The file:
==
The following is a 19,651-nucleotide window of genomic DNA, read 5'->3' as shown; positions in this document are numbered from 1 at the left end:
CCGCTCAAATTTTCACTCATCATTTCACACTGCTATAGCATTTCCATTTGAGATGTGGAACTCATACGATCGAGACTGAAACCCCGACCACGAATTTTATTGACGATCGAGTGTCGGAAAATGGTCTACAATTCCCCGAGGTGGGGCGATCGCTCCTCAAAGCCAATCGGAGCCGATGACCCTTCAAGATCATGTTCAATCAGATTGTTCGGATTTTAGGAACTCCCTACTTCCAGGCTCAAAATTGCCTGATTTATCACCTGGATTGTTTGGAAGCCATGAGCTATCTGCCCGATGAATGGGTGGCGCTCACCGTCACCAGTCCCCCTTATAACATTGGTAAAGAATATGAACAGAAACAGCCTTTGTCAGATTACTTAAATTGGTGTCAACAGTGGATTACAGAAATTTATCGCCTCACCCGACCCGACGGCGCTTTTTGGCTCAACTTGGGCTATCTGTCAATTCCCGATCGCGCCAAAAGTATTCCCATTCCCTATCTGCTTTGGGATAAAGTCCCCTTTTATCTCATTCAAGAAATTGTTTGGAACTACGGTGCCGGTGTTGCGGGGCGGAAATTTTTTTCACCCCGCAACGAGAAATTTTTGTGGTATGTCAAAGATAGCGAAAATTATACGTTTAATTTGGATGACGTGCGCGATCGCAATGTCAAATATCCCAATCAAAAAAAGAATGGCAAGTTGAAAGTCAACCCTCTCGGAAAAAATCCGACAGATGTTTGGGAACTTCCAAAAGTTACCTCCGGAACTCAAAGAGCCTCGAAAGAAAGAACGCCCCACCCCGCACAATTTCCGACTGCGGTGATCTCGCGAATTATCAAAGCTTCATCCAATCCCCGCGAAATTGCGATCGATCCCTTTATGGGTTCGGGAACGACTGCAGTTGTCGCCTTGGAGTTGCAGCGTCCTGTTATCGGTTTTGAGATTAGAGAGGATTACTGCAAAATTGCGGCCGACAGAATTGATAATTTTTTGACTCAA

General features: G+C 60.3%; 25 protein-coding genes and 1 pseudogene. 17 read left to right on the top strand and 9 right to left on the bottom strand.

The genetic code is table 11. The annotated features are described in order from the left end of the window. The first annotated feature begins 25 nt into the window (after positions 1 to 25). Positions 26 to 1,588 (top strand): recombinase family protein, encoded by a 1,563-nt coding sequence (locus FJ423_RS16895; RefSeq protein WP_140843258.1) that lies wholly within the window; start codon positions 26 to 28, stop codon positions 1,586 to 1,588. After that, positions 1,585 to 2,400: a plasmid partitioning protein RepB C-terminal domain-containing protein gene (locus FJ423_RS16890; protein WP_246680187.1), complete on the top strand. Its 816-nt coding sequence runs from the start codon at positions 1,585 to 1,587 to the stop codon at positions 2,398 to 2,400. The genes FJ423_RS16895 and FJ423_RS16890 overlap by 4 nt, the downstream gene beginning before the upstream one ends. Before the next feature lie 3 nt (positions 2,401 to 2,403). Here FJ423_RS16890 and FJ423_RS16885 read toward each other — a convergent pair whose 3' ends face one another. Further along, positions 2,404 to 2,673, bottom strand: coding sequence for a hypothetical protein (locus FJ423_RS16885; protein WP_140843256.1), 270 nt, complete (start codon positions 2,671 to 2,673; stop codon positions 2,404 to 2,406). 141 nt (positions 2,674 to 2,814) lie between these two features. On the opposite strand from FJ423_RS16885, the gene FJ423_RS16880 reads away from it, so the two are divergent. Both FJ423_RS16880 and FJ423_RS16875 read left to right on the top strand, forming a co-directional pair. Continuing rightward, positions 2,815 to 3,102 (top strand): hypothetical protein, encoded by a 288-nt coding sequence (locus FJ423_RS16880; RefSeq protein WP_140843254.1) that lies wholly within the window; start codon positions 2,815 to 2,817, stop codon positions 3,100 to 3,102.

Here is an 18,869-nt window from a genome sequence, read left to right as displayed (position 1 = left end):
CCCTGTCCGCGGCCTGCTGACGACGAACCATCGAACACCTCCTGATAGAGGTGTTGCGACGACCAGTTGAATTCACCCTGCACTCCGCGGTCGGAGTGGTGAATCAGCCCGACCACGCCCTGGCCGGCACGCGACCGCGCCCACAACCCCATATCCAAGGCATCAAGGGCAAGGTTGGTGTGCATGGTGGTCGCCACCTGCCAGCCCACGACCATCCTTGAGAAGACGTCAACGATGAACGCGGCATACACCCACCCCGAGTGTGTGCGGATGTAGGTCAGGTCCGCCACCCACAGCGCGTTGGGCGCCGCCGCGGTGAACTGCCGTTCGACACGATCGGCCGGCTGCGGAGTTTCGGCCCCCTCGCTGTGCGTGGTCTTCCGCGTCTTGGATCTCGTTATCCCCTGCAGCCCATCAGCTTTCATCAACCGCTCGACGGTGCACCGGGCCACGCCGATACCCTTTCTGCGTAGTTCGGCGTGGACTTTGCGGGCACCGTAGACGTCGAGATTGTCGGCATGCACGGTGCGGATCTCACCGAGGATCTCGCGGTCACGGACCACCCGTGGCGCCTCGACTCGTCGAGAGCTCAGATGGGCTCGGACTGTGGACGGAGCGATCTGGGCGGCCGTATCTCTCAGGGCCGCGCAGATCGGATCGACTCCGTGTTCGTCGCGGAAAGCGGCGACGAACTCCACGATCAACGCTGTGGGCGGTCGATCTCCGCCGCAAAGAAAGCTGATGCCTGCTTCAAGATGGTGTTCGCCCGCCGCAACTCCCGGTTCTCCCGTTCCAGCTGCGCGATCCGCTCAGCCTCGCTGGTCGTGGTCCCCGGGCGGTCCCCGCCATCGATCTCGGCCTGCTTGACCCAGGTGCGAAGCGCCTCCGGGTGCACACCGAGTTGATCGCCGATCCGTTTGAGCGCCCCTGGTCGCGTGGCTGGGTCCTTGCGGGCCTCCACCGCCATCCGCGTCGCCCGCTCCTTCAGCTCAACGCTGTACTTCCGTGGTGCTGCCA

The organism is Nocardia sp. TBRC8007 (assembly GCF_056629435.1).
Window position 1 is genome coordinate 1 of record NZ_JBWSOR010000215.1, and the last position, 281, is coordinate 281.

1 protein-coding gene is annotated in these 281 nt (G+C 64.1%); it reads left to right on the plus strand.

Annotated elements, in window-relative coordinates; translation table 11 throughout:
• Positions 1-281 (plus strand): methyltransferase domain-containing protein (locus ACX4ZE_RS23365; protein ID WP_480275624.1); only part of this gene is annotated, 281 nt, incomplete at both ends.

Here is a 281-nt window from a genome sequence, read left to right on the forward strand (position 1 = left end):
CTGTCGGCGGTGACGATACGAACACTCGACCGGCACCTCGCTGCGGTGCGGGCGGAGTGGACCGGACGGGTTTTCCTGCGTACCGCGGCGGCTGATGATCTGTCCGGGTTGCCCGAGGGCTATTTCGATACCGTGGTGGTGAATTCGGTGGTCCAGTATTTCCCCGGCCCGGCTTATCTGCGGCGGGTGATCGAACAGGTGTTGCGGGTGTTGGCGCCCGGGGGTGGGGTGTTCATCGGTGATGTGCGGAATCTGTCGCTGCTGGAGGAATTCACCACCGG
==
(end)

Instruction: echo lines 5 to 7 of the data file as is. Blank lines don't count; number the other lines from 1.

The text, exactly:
Here is an 18,869-nt window from a genome sequence, read left to right as displayed (position 1 = left end):
CCCTGTCCGCGGCCTGCTGACGACGAACCATCGAACACCTCCTGATAGAGGTGTTGCGACGACCAGTTGAATTCACCCTGCACTCCGCGGTCGGAGTGGTGAATCAGCCCGACCACGCCCTGGCCGGCACGCGACCGCGCCCACAACCCCATATCCAAGGCATCAAGGGCAAGGTTGGTGTGCATGGTGGTCGCCACCTGCCAGCCCACGACCATCCTTGAGAAGACGTCAACGATGAACGCGGCATACACCCACCCCGAGTGTGTGCGGATGTAGGTCAGGTCCGCCACCCACAGCGCGTTGGGCGCCGCCGCGGTGAACTGCCGTTCGACACGATCGGCCGGCTGCGGAGTTTCGGCCCCCTCGCTGTGCGTGGTCTTCCGCGTCTTGGATCTCGTTATCCCCTGCAGCCCATCAGCTTTCATCAACCGCTCGACGGTGCACCGGGCCACGCCGATACCCTTTCTGCGTAGTTCGGCGTGGACTTTGCGGGCACCGTAGACGTCGAGATTGTCGGCATGCACGGTGCGGATCTCACCGAGGATCTCGCGGTCACGGACCACCCGTGGCGCCTCGACTCGTCGAGAGCTCAGATGGGCTCGGACTGTGGACGGAGCGATCTGGGCGGCCGTATCTCTCAGGGCCGCGCAGATCGGATCGACTCCGTGTTCGTCGCGGAAAGCGGCGACGAACTCCACGATCAACGCTGTGGGCGGTCGATCTCCGCCGCAAAGAAAGCTGATGCCTGCTTCAAGATGGTGTTCGCCCGCCGCAACTCCCGGTTCTCCCGTTCCAGCTGCGCGATCCGCTCAGCCTCGCTGGTCGTGGTCCCCGGGCGGTCCCCGCCATCGATCTCGGCCTGCTTGACCCAGGTGCGAAGCGCCTCCGGGTGCACACCGAGTTGATCGCCGATCCGTTTGAGCGCCCCTGGTCGCGTGGCTGGGTCCTTGCGGGCCTCCACCGCCATCCGCGTCGCCCGCTCCTTCAGCTCAACGCTGTACTTCCGTGGTGCTGCCA

The organism is Nocardia sp. TBRC8007 (assembly GCF_056629435.1).